Starting our warm weather crops.
Is time for me to get cracking & start to organise the warm weather crops. This is always a bit of a hard task as we appear to accumulate quite a selection of seed at times, as well as a few new varieties we're eager to try.
I won't be planting many of any one variety, except for the pop corn because it requires a decent amount of plants to get full cobs of kernels. We don't have enough compost available at the moment to feed all of the beds we have on the go. Because of this I've decided to let a few beds lay fallow/go feral until compost becomes available to add in. This is no big loss as there are plants in some, like the warrigal green bed, that will still give us a harvest of sorts during this rest period.
These beds will get a feeding later in the season when the compost we have on the go at the moment is ready.
We do have a long growing season so am confident that a few beds will be planted out later on. One or two of the resting beds will be fed up later in the warm season, which is OK because they'll be ready to go for next round of cool weather crops.
Most of the seeds we'll be sowing this time round were gifted to us through the Share the Seed group on Facebook & YouTube friends. Will also be sowing a few of our own saved seeds along with some purchased ones from our favourite small seed suppliers.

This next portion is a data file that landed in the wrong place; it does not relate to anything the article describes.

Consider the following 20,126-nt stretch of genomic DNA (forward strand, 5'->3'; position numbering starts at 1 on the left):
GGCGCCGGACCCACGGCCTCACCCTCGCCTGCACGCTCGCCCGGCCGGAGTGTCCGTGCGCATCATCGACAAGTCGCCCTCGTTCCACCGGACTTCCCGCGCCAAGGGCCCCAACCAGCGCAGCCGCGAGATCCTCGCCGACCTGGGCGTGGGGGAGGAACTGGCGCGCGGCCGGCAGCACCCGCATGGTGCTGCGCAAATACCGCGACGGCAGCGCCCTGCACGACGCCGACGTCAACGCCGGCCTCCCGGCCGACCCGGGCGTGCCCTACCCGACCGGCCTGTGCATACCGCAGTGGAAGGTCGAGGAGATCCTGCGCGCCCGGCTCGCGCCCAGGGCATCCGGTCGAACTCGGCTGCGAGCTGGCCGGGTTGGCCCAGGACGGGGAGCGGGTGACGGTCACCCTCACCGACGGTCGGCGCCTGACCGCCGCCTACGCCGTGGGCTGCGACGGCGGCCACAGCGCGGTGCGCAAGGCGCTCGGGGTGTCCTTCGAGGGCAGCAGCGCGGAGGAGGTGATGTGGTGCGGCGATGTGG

I have a few greens selected & will be starting off with some that like the cooler weather. I think we'll pop in some Asian greens & lettuces into the aquaponics to start and then move onto plants like Egyptian spinach & amaranth a bit later on as they handle the heat a lot better.
Three garden beds have been prepared & sown out already. At the backstairs I've set up a new Root Pouch wicking garden.
The pouch on the left hand side at the back was sown out with a few cucumbers & some Thai Basil, both gifts from online seedy friends. The pouch on the right has 4 sweet potato slips planted out which will be trained up the trellis at the rear along with the cucumbers. The 2 pouches at the front have been sown out with a mix of leftover carrot seeds from various packets found in the seed toolbox.